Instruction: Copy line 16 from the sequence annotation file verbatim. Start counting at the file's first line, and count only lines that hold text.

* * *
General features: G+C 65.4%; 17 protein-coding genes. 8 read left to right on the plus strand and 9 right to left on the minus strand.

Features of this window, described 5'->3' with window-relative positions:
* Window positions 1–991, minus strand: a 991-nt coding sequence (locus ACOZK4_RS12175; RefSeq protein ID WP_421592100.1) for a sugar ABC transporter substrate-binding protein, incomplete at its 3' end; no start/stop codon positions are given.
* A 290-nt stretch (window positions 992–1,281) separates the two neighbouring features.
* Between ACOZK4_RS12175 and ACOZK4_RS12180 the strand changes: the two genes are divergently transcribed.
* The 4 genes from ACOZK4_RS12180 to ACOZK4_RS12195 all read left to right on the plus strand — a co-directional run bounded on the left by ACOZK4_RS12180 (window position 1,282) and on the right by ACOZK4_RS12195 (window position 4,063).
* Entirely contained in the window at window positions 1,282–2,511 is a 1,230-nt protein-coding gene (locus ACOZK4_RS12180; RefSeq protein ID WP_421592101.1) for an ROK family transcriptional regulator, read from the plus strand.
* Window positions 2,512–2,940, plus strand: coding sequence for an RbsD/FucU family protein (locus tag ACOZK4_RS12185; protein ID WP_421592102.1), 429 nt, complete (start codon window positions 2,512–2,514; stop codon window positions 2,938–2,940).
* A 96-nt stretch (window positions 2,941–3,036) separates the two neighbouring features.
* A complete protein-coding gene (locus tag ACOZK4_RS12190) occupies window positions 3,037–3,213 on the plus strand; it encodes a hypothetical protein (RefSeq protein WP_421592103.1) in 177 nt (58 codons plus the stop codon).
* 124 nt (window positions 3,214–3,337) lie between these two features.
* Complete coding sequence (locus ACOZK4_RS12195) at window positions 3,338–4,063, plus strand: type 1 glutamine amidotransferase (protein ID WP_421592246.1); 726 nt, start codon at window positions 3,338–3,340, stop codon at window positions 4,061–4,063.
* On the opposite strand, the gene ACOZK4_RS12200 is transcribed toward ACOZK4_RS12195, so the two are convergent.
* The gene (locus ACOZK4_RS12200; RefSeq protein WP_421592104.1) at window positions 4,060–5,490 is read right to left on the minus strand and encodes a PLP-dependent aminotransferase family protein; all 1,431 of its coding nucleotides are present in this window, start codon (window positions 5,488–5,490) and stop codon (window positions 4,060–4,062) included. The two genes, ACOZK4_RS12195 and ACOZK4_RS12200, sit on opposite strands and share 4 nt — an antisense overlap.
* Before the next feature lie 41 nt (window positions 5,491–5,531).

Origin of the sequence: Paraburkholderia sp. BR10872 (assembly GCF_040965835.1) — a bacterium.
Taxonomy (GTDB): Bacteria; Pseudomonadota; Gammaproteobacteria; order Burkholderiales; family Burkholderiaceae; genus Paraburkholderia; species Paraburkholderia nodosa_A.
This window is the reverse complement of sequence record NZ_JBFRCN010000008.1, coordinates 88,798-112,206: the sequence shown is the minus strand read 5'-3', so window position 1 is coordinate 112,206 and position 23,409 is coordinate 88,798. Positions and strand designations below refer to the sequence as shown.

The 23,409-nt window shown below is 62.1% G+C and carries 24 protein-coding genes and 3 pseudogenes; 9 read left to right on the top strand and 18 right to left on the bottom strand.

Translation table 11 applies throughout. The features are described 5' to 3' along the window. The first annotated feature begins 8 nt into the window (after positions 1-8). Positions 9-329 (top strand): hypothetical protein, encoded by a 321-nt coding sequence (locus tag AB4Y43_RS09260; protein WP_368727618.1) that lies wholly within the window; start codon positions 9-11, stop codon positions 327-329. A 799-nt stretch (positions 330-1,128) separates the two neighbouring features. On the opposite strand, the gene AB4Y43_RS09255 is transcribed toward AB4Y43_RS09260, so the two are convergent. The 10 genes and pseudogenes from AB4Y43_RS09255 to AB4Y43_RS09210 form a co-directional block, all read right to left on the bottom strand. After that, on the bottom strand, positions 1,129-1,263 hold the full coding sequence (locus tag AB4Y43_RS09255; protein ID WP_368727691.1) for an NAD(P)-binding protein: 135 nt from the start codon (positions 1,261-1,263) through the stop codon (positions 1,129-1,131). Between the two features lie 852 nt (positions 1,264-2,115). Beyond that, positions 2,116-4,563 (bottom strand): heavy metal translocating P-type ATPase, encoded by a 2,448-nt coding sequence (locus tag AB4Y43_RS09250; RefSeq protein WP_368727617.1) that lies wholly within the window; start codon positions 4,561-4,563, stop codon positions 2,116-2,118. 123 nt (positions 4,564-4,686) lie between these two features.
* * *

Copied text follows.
Origin of the sequence: Paraburkholderia sp. BR10872 (assembly GCF_040965835.1) — a bacterium.